Michael Patrick King, 82, of Haddonfield, a longtime New Jersey appellate judge whose crisply worded opinions profoundly affected the fabric of life in the Garden State and beyond, died Saturday, Nov. 25, of Parkinson's disease at his home.
Over three decades, starting in 1972, Judge King accepted a series of appointments that culminated with his 1977 assignment to the New Jersey Superior Court's Appellate Division. (The appellate division screens and rules on most appeals, and saves the most important ones for the attention of the state Supreme Court.)
Judge King wrote more than 400 published opinions before retiring in 2005. The rulings were rigorously researched and succinctly written, and most stood the test of time.
He was reversed only 27 times from 1977 until 2002, for a 93 percent affirmance rate, wrote legal journalist Ronald J. Fleury in a judicial profile.
"The reality is that he was rarely reversed and highly respected," said Edwin H. Stern, Judge King's friend and former colleague on the Appellate Division.
The best examples of Judge King's wisdom and winning demeanor came in two high-profile cases, Stern said. In one, he was a judge on the appellate bench; in the other, he had retired but was brought back as a special master to make recommendations.
"You couldn't be more respected than to be the person selected to hear those matters and make the record," Stern said.
The first was Abbott v. Burke, the landmark education-parity case challenging the way in which school districts are funded in New Jersey. The plaintiffs, the nonprofit Education Law Center, had argued successfully that urban school districts were not receiving funding and programming commensurate with wealthier suburban districts, as guaranteed by law.
Judge King was tapped by the New Jersey Supreme Court to hold hearings and issue a report on whether 1996 state legislative mandates for education were being met. If not, he was to recommend what should be done to meet them. His 1998 report suggested unprecedented reforms. Some parties liked them, others did not.
He called for: full-day prekindergarten for 3- and 4-year-olds; full-day kindergarten for 5-year-olds; summer school for pupils lagging their peers; and school-based health and social services for students from difficult backgrounds.
In addition, he advocated for improved school buildings; access to technology; added security in school buildings; and an accountability system to ensure that reforms were implemented uniformly.
Although litigation continues and funding has been in question, the bulk of Judge King's findings remain in place, Stern said.
In State v. Chun, a drunken-driving case filed in 2005, the defendant argued that blood-alcohol readings being placed in evidence in county court were inaccurate. After losing, the defendant appealed the verdict. More than 10,000 DWI cases remained in legal limbo in New Jersey while the case was on appeal.
Judge King was asked to research whether the then-new Alcotest breathalyzer equipment used by police in traffic stops was scientifically reliable for blood-alcohol readings. He concluded that it was, but cautioned that the devices should be used with adjustments and discretion.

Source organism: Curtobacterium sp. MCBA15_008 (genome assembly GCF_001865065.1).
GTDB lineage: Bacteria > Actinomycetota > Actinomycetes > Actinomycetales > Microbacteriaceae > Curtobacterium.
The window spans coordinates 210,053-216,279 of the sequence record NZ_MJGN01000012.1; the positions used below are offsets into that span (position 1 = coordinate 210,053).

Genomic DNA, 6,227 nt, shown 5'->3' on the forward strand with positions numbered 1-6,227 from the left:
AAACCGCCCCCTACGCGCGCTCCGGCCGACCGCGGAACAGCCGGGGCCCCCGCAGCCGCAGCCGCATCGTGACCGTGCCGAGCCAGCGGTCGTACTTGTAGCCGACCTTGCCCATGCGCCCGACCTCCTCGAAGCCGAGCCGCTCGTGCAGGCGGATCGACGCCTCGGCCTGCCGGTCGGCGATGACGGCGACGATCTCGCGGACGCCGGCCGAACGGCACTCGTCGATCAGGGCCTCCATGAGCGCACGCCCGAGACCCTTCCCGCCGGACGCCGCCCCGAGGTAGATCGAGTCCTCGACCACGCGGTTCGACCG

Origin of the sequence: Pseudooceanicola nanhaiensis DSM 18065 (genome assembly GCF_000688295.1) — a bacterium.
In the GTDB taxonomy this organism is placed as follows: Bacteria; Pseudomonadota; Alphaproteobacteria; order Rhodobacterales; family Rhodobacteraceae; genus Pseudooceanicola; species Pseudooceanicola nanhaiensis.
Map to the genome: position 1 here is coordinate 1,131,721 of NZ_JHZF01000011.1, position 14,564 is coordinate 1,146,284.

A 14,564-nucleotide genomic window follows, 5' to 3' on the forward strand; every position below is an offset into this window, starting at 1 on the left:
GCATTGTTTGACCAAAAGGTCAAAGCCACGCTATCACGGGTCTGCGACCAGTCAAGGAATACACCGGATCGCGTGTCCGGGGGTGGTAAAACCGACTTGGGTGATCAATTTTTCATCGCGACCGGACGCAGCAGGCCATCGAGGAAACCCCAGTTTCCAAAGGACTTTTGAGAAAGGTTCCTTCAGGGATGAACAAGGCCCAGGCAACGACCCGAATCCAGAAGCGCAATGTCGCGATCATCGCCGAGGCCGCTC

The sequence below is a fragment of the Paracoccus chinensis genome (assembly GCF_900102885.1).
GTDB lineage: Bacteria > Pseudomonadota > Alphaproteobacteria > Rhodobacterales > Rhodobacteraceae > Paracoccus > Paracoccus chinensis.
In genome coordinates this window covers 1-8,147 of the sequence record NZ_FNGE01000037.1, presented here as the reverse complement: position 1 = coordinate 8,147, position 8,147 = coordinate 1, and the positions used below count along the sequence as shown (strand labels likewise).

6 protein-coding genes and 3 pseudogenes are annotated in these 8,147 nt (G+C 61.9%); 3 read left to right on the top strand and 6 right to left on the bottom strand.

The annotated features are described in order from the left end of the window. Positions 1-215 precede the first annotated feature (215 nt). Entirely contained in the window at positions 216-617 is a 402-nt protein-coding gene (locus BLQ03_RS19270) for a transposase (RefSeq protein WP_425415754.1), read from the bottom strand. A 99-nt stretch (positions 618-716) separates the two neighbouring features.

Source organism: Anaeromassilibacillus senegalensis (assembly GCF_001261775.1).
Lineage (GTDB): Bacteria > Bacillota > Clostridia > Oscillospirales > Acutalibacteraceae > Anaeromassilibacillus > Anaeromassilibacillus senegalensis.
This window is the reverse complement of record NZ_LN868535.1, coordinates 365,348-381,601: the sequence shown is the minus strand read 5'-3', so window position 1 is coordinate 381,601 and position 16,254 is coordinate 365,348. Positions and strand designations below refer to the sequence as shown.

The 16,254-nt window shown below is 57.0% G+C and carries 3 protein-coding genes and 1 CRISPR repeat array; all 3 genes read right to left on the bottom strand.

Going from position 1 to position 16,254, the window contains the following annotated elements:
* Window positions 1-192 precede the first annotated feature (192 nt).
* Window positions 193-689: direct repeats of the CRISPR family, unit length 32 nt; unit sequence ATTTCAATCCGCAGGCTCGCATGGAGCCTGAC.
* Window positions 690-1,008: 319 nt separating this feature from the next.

In March 2008, based on his recommendations, the Supreme Court ruled that, with certain safeguards in place, the testing device was sound.
"This was not only of great significance to New Jersey, but also nationwide, because it was the first test of the reliability of the device," Stern said.
Judge King progressed from Camden County Court to the appellate division bench. Earlier, starting in 1960, he had been a partner in Kisselman, Deighan, Montano, King & Summers, of Camden, specializing in civil law.
Born in Camden in 1934, Judge King graduated from Haddonfield Memorial High School in 1952. He earned an undergraduate degree from Fordham University in 1956, and three years later completed a law degree at the University of Pennsylvania Law School. In the 1980s, he earned a master's degree in judicial studies from the University of Virginia.
Former law clerks said he was a stern taskmaster. But his style on the bench was relaxed, friendly, and sometimes self-deprecating. "He is a low-key questioner," journalist Fleury wrote.
Professor Robert F. Williams of Rutgers Law School in Camden said Judge King made a big mark on the legal profession through his mentorship of young lawyers. Many fledgling lawyers, especially women, were given access to the field by serving as his law clerk.
"He was worshipped by these students because, in effect, he continued their legal education after they left law school. He taught more than one generation of young lawyers writing and legal analysis," Williams said.
"One could argue that his role as a teacher was equal to his role as a judge," said his wife, Jane Gifford King.
Outside the courtroom, Judge King was active in community affairs. He coached Little League and served as counsel to the Haddonfield Planning Board from the mid-1960s until his appointment to the bench. He was an avid reader and had a wonderful sense of humor, his family said.
In addition to his wife of 57 years, he is survived by children Stacey, Gifford, and Matthew King, and Jenny Dembergh; and six grandchildren.
A memorial service will be at noon Friday, Dec. 8, at the Unitarian Universalist Church, 401 Kings Highway N., Cherry Hill. Burial is private.